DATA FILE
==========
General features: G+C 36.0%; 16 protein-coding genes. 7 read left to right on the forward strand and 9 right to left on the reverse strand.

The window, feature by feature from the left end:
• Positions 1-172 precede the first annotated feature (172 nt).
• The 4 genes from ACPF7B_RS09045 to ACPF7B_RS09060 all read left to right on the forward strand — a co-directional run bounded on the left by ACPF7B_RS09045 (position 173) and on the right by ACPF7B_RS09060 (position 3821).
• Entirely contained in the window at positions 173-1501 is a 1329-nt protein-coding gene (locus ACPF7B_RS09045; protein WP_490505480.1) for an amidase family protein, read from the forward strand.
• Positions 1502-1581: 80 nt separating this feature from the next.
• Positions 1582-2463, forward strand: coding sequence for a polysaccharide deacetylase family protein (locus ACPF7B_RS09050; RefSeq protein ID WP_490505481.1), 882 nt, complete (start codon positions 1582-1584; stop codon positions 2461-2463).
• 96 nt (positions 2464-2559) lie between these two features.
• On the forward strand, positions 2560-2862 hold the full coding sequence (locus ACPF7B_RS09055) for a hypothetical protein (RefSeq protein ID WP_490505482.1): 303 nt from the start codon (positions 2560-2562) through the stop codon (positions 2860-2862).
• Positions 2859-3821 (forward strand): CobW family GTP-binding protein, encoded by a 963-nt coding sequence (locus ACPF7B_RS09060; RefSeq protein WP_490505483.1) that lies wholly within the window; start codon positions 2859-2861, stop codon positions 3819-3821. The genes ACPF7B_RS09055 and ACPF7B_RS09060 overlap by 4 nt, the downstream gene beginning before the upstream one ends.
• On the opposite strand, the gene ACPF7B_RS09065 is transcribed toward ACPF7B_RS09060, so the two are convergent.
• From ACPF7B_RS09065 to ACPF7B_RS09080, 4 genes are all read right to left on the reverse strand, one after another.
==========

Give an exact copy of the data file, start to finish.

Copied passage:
General features: G+C 36.0%; 16 protein-coding genes. 7 read left to right on the forward strand and 9 right to left on the reverse strand.

The window, feature by feature from the left end:
• Positions 1-172 precede the first annotated feature (172 nt).
• The 4 genes from ACPF7B_RS09045 to ACPF7B_RS09060 all read left to right on the forward strand — a co-directional run bounded on the left by ACPF7B_RS09045 (position 173) and on the right by ACPF7B_RS09060 (position 3821).
• Entirely contained in the window at positions 173-1501 is a 1329-nt protein-coding gene (locus ACPF7B_RS09045; protein WP_490505480.1) for an amidase family protein, read from the forward strand.
• Positions 1502-1581: 80 nt separating this feature from the next.
• Positions 1582-2463, forward strand: coding sequence for a polysaccharide deacetylase family protein (locus ACPF7B_RS09050; RefSeq protein ID WP_490505481.1), 882 nt, complete (start codon positions 1582-1584; stop codon positions 2461-2463).
• 96 nt (positions 2464-2559) lie between these two features.
• On the forward strand, positions 2560-2862 hold the full coding sequence (locus ACPF7B_RS09055) for a hypothetical protein (RefSeq protein ID WP_490505482.1): 303 nt from the start codon (positions 2560-2562) through the stop codon (positions 2860-2862).
• Positions 2859-3821 (forward strand): CobW family GTP-binding protein, encoded by a 963-nt coding sequence (locus ACPF7B_RS09060; RefSeq protein WP_490505483.1) that lies wholly within the window; start codon positions 2859-2861, stop codon positions 3819-3821. The genes ACPF7B_RS09055 and ACPF7B_RS09060 overlap by 4 nt, the downstream gene beginning before the upstream one ends.
• On the opposite strand, the gene ACPF7B_RS09065 is transcribed toward ACPF7B_RS09060, so the two are convergent.
• From ACPF7B_RS09065 to ACPF7B_RS09080, 4 genes are all read right to left on the reverse strand, one after another.